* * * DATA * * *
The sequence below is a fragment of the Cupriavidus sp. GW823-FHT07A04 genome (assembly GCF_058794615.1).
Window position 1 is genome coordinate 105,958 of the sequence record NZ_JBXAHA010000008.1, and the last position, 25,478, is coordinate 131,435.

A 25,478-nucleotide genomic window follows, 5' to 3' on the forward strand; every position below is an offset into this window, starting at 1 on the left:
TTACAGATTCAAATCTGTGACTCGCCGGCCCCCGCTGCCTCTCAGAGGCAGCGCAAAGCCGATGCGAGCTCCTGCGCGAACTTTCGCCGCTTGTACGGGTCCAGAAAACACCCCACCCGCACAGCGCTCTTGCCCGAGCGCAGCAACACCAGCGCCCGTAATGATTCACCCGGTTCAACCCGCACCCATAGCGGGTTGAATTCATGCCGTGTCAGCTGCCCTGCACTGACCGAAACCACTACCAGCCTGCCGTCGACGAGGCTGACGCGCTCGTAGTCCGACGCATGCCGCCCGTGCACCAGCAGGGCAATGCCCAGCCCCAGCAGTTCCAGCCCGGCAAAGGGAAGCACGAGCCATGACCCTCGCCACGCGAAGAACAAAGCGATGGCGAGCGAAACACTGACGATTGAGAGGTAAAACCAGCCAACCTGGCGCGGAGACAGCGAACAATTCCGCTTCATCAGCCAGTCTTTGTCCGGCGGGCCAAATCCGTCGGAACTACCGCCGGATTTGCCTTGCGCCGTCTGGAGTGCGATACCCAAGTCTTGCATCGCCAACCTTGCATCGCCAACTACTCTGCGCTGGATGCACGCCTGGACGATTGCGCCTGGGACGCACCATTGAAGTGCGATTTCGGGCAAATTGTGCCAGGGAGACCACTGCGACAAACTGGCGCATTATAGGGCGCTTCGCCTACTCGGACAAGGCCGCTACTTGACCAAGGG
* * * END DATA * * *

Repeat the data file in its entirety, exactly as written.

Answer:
The sequence below is a fragment of the Cupriavidus sp. GW823-FHT07A04 genome (assembly GCF_058794615.1).
Window position 1 is genome coordinate 105,958 of the sequence record NZ_JBXAHA010000008.1, and the last position, 25,478, is coordinate 131,435.

A 25,478-nucleotide genomic window follows, 5' to 3' on the forward strand; every position below is an offset into this window, starting at 1 on the left:
TTACAGATTCAAATCTGTGACTCGCCGGCCCCCGCTGCCTCTCAGAGGCAGCGCAAAGCCGATGCGAGCTCCTGCGCGAACTTTCGCCGCTTGTACGGGTCCAGAAAACACCCCACCCGCACAGCGCTCTTGCCCGAGCGCAGCAACACCAGCGCCCGTAATGATTCACCCGGTTCAACCCGCACCCATAGCGGGTTGAATTCATGCCGTGTCAGCTGCCCTGCACTGACCGAAACCACTACCAGCCTGCCGTCGACGAGGCTGACGCGCTCGTAGTCCGACGCATGCCGCCCGTGCACCAGCAGGGCAATGCCCAGCCCCAGCAGTTCCAGCCCGGCAAAGGGAAGCACGAGCCATGACCCTCGCCACGCGAAGAACAAAGCGATGGCGAGCGAAACACTGACGATTGAGAGGTAAAACCAGCCAACCTGGCGCGGAGACAGCGAACAATTCCGCTTCATCAGCCAGTCTTTGTCCGGCGGGCCAAATCCGTCGGAACTACCGCCGGATTTGCCTTGCGCCGTCTGGAGTGCGATACCCAAGTCTTGCATCGCCAACCTTGCATCGCCAACTACTCTGCGCTGGATGCACGCCTGGACGATTGCGCCTGGGACGCACCATTGAAGTGCGATTTCGGGCAAATTGTGCCAGGGAGACCACTGCGACAAACTGGCGCATTATAGGGCGCTTCGCCTACTCGGACAAGGCCGCTACTTGACCAAGGG